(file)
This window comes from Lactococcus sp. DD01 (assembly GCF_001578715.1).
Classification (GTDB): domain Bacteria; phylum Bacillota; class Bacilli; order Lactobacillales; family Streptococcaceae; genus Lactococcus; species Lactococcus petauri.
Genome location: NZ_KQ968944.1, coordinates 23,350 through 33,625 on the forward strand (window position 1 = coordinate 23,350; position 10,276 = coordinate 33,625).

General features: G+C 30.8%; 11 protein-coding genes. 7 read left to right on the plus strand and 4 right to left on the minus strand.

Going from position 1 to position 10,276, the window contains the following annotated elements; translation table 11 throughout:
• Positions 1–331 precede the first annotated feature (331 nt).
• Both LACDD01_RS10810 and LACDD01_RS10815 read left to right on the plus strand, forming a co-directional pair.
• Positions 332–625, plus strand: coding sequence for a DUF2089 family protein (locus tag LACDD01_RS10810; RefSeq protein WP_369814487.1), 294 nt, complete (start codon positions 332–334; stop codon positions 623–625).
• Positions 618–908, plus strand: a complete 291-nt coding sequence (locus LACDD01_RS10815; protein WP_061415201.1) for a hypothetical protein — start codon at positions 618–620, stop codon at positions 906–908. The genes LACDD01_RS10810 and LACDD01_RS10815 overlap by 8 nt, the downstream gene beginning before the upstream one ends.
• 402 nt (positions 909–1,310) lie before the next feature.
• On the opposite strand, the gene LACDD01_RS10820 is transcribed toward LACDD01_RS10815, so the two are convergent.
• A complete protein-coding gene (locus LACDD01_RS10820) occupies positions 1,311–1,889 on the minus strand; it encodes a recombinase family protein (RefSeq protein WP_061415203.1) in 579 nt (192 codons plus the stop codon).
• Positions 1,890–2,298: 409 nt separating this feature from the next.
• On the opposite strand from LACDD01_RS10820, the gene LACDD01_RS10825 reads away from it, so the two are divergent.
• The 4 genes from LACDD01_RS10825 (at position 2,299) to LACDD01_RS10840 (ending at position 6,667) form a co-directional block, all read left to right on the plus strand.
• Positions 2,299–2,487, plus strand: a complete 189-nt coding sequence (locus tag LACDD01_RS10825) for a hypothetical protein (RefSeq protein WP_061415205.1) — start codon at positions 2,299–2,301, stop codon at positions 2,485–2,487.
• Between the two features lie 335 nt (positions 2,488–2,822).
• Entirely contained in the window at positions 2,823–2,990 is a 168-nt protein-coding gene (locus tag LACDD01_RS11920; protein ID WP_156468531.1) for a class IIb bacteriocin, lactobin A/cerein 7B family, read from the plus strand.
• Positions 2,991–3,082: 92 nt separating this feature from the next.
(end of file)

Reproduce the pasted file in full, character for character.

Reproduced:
This window comes from Lactococcus sp. DD01 (assembly GCF_001578715.1).
Classification (GTDB): domain Bacteria; phylum Bacillota; class Bacilli; order Lactobacillales; family Streptococcaceae; genus Lactococcus; species Lactococcus petauri.
Genome location: NZ_KQ968944.1, coordinates 23,350 through 33,625 on the forward strand (window position 1 = coordinate 23,350; position 10,276 = coordinate 33,625).

General features: G+C 30.8%; 11 protein-coding genes. 7 read left to right on the plus strand and 4 right to left on the minus strand.

Going from position 1 to position 10,276, the window contains the following annotated elements; translation table 11 throughout:
• Positions 1–331 precede the first annotated feature (331 nt).
• Both LACDD01_RS10810 and LACDD01_RS10815 read left to right on the plus strand, forming a co-directional pair.
• Positions 332–625, plus strand: coding sequence for a DUF2089 family protein (locus tag LACDD01_RS10810; RefSeq protein WP_369814487.1), 294 nt, complete (start codon positions 332–334; stop codon positions 623–625).
• Positions 618–908, plus strand: a complete 291-nt coding sequence (locus LACDD01_RS10815; protein WP_061415201.1) for a hypothetical protein — start codon at positions 618–620, stop codon at positions 906–908. The genes LACDD01_RS10810 and LACDD01_RS10815 overlap by 8 nt, the downstream gene beginning before the upstream one ends.
• 402 nt (positions 909–1,310) lie before the next feature.
• On the opposite strand, the gene LACDD01_RS10820 is transcribed toward LACDD01_RS10815, so the two are convergent.
• A complete protein-coding gene (locus LACDD01_RS10820) occupies positions 1,311–1,889 on the minus strand; it encodes a recombinase family protein (RefSeq protein WP_061415203.1) in 579 nt (192 codons plus the stop codon).
• Positions 1,890–2,298: 409 nt separating this feature from the next.
• On the opposite strand from LACDD01_RS10820, the gene LACDD01_RS10825 reads away from it, so the two are divergent.
• The 4 genes from LACDD01_RS10825 (at position 2,299) to LACDD01_RS10840 (ending at position 6,667) form a co-directional block, all read left to right on the plus strand.
• Positions 2,299–2,487, plus strand: a complete 189-nt coding sequence (locus tag LACDD01_RS10825) for a hypothetical protein (RefSeq protein WP_061415205.1) — start codon at positions 2,299–2,301, stop codon at positions 2,485–2,487.
• Between the two features lie 335 nt (positions 2,488–2,822).
• Entirely contained in the window at positions 2,823–2,990 is a 168-nt protein-coding gene (locus tag LACDD01_RS11920; protein ID WP_156468531.1) for a class IIb bacteriocin, lactobin A/cerein 7B family, read from the plus strand.
• Positions 2,991–3,082: 92 nt separating this feature from the next.